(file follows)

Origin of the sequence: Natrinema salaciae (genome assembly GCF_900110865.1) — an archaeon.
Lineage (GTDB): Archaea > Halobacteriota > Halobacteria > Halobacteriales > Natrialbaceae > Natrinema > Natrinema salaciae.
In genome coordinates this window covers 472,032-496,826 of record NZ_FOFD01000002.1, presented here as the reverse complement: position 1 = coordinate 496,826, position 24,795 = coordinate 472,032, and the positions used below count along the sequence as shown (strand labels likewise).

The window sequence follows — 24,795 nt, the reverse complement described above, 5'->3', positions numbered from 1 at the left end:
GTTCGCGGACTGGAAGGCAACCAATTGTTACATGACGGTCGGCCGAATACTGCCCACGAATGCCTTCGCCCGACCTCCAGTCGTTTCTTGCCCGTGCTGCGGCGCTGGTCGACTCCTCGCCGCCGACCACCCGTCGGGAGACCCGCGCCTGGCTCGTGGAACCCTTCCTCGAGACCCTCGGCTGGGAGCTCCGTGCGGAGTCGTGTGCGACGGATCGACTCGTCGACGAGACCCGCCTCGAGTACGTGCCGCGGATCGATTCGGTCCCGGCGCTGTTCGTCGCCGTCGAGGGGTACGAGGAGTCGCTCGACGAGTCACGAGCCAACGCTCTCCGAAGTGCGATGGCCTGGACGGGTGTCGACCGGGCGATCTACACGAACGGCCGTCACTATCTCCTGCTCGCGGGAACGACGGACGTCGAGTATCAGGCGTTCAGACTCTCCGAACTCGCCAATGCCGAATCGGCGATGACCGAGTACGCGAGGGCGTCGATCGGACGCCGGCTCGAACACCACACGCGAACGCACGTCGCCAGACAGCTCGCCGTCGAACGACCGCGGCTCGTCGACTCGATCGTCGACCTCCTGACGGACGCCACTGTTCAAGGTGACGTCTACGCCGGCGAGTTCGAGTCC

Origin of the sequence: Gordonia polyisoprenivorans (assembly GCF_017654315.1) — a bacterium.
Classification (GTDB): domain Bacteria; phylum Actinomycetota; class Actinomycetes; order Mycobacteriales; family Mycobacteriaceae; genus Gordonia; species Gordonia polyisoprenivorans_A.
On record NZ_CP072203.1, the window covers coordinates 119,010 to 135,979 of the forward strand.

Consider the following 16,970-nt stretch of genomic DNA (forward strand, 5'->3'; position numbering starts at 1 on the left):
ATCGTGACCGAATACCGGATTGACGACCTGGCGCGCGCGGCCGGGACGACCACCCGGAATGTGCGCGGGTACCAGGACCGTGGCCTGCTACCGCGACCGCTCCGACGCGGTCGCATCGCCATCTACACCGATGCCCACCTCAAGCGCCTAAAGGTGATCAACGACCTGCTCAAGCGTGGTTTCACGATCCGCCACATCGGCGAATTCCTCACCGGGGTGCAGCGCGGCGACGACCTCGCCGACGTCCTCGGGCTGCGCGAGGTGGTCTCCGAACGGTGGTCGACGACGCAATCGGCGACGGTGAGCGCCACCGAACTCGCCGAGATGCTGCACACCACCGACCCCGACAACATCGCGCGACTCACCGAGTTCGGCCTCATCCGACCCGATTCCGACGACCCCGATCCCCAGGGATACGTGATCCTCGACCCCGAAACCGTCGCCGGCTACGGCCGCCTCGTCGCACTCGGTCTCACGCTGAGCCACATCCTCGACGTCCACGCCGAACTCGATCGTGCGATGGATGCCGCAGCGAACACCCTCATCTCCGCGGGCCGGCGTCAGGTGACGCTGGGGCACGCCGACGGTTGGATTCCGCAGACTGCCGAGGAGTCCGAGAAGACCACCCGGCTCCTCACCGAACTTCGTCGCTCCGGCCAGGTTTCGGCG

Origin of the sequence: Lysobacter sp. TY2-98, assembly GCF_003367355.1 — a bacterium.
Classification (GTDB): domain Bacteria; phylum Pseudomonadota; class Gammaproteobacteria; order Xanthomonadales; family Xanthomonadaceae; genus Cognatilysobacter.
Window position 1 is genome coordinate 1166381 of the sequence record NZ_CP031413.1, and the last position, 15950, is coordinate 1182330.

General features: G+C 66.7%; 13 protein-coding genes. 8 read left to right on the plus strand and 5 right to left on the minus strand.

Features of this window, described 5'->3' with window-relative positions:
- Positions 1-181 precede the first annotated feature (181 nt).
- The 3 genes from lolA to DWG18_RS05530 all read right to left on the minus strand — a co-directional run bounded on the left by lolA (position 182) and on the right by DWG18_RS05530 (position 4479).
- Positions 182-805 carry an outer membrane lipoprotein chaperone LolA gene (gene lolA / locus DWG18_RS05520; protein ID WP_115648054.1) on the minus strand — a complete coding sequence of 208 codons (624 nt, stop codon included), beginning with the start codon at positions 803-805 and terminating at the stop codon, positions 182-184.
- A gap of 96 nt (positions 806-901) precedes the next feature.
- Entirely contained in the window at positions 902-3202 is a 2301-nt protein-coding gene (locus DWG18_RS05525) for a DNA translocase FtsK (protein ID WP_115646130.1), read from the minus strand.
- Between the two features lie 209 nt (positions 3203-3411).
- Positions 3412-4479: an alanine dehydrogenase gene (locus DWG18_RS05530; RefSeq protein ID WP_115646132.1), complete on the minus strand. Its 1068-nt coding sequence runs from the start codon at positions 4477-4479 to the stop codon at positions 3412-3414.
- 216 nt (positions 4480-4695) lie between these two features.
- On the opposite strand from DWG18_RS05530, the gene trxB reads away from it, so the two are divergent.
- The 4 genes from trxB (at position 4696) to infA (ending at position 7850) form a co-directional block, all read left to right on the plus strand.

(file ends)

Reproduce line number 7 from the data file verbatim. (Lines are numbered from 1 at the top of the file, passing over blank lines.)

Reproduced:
Classification (GTDB): domain Bacteria; phylum Actinomycetota; class Actinomycetes; order Mycobacteriales; family Mycobacteriaceae; genus Gordonia; species Gordonia polyisoprenivorans_A.